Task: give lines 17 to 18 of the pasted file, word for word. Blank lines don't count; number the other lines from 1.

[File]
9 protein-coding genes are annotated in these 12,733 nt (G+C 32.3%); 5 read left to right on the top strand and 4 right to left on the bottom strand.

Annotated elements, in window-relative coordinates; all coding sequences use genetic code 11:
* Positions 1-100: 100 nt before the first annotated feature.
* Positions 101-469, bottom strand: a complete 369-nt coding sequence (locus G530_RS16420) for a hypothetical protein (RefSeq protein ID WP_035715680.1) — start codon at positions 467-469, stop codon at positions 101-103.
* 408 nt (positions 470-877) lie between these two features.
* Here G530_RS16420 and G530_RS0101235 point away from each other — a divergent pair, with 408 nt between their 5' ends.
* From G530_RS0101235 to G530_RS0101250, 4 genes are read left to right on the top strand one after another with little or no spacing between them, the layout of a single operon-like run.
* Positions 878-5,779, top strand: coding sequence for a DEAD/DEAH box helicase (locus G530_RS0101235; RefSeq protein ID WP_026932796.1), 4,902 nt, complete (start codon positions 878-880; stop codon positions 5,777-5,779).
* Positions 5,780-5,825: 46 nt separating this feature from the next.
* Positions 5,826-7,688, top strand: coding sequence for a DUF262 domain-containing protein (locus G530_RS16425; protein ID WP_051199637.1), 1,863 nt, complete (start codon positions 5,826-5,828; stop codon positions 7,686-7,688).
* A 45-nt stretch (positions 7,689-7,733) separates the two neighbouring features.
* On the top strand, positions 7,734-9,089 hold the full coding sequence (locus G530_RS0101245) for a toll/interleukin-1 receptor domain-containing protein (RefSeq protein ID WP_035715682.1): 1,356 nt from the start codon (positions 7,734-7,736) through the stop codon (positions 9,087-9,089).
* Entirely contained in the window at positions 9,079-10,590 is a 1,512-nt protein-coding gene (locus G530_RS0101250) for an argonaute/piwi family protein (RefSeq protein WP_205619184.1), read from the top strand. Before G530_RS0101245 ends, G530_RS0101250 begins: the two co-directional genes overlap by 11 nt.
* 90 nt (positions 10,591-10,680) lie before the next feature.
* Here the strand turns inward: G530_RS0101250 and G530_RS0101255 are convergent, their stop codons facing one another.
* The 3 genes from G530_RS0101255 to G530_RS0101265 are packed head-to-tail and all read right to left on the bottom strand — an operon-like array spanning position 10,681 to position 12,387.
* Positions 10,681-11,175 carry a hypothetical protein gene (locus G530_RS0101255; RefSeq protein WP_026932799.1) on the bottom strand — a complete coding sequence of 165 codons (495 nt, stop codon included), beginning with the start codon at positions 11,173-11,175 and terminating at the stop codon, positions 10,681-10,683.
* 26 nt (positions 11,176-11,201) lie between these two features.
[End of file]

* Positions 10,681-11,175 carry a hypothetical protein gene (locus G530_RS0101255; RefSeq protein WP_026932799.1) on the bottom strand — a complete coding sequence of 165 codons (495 nt, stop codon included), beginning with the start codon at positions 11,173-11,175 and terminating at the stop codon, positions 10,681-10,683.
* 26 nt (positions 11,176-11,201) lie between these two features.